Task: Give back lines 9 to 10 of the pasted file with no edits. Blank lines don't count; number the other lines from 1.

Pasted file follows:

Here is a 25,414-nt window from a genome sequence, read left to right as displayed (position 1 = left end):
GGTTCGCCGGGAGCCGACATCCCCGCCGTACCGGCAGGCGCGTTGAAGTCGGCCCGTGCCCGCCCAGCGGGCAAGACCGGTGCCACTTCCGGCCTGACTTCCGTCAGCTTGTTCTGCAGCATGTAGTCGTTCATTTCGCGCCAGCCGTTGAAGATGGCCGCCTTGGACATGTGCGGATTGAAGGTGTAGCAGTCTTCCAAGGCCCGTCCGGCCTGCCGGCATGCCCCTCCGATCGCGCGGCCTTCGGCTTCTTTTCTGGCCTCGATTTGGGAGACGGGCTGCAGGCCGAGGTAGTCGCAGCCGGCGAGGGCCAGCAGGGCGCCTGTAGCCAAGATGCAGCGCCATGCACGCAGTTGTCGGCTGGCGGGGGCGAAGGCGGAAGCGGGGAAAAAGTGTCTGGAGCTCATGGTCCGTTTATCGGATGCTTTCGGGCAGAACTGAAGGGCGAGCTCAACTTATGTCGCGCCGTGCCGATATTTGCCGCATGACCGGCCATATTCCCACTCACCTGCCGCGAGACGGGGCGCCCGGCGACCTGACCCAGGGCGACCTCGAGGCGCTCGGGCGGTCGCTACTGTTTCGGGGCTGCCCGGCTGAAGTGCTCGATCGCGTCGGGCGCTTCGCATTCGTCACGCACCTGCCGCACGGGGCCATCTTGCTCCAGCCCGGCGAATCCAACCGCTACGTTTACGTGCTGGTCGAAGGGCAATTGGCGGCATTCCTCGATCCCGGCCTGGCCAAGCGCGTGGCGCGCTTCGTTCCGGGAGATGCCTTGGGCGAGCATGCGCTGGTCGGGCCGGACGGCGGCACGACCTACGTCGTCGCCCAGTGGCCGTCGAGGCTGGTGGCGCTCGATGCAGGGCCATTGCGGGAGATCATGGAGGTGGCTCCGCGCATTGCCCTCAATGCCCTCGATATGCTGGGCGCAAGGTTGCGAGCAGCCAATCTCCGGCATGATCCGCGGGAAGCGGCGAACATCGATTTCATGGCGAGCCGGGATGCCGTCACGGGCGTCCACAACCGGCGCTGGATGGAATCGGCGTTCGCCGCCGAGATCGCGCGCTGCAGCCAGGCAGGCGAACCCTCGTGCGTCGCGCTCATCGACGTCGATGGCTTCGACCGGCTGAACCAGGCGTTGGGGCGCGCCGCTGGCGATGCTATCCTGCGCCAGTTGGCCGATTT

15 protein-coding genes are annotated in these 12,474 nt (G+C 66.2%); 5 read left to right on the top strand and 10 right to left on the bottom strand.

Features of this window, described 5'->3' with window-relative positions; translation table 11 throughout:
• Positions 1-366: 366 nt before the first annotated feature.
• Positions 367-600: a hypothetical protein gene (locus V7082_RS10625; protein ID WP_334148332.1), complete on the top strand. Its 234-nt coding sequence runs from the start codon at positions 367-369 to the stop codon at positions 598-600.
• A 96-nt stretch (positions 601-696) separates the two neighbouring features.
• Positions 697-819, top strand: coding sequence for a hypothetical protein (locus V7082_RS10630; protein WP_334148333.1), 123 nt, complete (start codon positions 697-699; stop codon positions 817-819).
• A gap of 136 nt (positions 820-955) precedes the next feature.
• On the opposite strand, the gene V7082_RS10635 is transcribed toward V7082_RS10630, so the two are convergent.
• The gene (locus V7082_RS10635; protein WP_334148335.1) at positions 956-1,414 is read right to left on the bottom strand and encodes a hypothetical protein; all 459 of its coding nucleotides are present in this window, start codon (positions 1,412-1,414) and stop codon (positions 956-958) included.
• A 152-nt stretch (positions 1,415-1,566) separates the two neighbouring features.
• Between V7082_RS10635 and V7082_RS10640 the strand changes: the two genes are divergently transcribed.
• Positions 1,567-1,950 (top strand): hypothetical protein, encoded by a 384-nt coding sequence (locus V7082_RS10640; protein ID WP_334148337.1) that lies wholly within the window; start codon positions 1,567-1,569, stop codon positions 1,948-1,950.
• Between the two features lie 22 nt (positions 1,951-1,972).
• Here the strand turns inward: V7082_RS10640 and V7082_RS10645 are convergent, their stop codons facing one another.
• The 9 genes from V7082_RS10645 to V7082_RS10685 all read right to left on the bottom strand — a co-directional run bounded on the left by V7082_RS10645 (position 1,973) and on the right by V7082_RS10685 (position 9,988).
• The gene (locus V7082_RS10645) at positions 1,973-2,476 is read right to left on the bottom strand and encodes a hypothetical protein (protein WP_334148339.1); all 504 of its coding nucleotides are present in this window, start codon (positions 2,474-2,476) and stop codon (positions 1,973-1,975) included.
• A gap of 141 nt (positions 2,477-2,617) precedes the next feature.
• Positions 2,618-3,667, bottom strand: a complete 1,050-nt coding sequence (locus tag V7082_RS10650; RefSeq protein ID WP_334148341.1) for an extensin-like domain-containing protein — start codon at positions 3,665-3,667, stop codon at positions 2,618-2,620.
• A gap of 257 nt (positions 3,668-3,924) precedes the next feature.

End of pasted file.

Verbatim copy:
• A gap of 136 nt (positions 820-955) precedes the next feature.
• On the opposite strand, the gene V7082_RS10635 is transcribed toward V7082_RS10630, so the two are convergent.